Tuesday, January 5, 2010

Fictions about Real Things

I am on the plane from New York back to Los Angeles (currently over Omaha), and since Google was good enough to sponsor free in-flight wifi for all Virgin America flights, I figured I'd take this opportunity to write up a blog post.

I would think that it is utterly uncontroversial that there are some fictions about real people. but, it is often the case that things I take to be utterly uncontroversial are subjects of heated philosophical dispute.

Start with this fiction (which, admittedly, has little aesthetic value):
One day, during his exile on the isle of Elba, Napoleon met a surprisingly friendly group of vampires. After a brief conversation, they parted ways and Napoleon made a mental note not to prejudge vampires. The end.

Here are a couple things I think we should all accept about that story (call it "Vampires on Elba").
1) "Vampires on Elba" is a story about Napoleon
2) The occurrences of "Napoleon" in "Vampires on Elba" refer to Napoleon.

Here is a potential worry for accepting 1 and 2:

It seems to follow from 1 and 2 that:
3) The Napoleon of "Vampires on Elba" is Napoleon.
And, intuitively we would want to accept:
4) The Napoleon of "Vampires on Elba" met some vampires.

But, now we have a contradiction, since:
5) It is not the case that Napoleon met some vampires.

So, 3, 4, and 5 form an inconsistent triad.

Let's take it for granted that 5 is beyond reproach.

We either need to deny 3, deny 4, or argue that there is equivocation going on. And if we deny 3, we will need to figure out whether to reject 1 and 2, or whether 3 doesn't really follow from them at all.

It seems to be the best strategy for rejecting 4 is to argue that it is literally false, but can be used to convey the truth:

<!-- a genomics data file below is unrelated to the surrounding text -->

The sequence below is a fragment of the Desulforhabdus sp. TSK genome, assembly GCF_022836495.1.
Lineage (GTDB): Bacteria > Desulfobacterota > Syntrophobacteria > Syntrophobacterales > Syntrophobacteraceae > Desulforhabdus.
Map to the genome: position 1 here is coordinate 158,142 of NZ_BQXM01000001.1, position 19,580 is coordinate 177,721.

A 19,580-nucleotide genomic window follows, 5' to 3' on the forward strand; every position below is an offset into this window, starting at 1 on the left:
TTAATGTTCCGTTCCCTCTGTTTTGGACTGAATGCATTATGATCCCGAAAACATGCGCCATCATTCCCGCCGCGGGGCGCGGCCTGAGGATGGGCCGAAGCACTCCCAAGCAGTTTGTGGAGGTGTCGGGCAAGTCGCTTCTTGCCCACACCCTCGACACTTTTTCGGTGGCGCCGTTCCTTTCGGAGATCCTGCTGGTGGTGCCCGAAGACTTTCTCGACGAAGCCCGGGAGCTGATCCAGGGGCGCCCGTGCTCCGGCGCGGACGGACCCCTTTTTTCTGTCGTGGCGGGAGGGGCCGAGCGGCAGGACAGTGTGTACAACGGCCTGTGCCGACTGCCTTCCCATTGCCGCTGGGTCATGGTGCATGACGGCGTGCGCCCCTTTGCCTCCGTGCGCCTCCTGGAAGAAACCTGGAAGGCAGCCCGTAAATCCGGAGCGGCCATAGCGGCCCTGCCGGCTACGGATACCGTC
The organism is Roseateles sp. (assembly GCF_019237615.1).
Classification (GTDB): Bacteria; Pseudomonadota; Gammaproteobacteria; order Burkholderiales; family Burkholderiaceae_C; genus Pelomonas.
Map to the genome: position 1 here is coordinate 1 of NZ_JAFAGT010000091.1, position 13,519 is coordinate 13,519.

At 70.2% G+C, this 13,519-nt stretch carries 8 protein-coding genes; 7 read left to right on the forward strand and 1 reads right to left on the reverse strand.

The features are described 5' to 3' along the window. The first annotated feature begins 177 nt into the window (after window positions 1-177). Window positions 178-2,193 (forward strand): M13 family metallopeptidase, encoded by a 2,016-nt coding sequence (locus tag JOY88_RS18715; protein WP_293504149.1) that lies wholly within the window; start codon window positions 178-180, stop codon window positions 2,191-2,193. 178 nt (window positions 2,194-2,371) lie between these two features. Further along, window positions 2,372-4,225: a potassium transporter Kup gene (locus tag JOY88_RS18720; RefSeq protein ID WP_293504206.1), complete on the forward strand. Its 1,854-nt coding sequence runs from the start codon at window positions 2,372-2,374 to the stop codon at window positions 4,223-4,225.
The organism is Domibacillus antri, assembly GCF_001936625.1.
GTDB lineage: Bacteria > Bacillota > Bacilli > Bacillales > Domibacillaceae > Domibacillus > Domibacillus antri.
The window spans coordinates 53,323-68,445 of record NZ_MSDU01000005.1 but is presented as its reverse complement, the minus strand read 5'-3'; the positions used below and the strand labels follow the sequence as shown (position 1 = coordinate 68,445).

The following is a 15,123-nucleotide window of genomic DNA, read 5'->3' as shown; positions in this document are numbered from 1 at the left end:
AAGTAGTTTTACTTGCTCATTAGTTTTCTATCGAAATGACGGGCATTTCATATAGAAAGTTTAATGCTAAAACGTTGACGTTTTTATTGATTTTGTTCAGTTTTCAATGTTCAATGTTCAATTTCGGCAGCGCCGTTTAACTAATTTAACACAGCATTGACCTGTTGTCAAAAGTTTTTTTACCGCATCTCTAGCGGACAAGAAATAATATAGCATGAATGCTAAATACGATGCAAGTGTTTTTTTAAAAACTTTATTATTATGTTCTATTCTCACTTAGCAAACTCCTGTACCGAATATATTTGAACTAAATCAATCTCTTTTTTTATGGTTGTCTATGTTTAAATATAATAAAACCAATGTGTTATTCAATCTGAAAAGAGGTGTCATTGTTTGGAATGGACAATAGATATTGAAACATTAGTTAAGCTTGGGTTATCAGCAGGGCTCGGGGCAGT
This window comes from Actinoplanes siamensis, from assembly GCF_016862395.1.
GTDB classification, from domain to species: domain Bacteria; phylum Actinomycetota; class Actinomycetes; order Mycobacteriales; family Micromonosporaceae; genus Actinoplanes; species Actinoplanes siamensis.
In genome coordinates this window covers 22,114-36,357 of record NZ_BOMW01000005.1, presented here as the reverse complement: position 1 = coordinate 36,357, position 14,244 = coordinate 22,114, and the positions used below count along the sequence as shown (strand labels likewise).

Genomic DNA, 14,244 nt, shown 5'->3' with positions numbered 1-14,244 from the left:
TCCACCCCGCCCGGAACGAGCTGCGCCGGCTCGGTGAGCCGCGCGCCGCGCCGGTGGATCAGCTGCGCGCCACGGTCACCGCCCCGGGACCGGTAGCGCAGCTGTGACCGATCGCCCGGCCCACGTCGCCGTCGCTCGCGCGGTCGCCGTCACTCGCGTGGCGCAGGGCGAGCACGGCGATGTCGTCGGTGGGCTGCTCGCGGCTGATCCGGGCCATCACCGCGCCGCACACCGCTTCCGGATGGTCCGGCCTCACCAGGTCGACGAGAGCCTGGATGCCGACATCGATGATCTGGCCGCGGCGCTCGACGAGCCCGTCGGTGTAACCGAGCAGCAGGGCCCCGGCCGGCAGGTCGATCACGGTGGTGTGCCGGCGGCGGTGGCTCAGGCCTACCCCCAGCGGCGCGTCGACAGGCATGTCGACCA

4*) According to the fiction "Vampires on Elba", Napoleon met some vampires.

This is somewhat unsatisfying, but does allow us to cleanly preserve 3.

On the other hand, it seems to me that the best strategy for rejecting 3 involves treating "the n of S" (where 'n' is a name and 'S' is the title of a story) as a function that takes one from the referent of n to some other object. I'm going to call this approach the "Cadillac of Minivans" approach. In essence, we reject 3 because it is an identity claim, but the definite description doesn't pick out the object named by 'n', rather, it picks out some relevant counterpart of that object. Note that this is compatible with (and almost requires) treating 'n' as it occurs in 3, as retaining its ordinary reference. Just as "Cadillac" retains its ordinary reference in the phrase "The Cadillac of minivans".

I am not sure whether this strategy is compatible with accepting 1 or 2 (I am more worried about 1, I guess, than about 2).

I am currently inclined to accept 3, and to either maintain that 4 is false, but can be used to make claims about what is true according to the fiction, or maintain that 4 is ambiguous between the false reading and a reading on which it literally makes a claim about what is true according to the fiction.

I'm mostly curious as to whether there is some way to maintain natural readings of 1 and 2, while denying 3. Any thoughts?


bekka said...

can't you just deny 3 because the Napoleon of "Vampires on Elba" is not Napoleon? The Napoleon in the story is _based on_ Napoleon... or am i missing something?

Lewis Powell said...

Right, so then 'The Napoleon of "Vampires on Elba"' has to be a definite description that designates something other than Napoleon in the real world (as in the "Cadillac of Minivans" style view I mentioned).

Additionally, it looks like it might require us to give up the intuitively appealing 1 and 2, which seem to require that the character in the story _is_ Napoleon.

bekka said...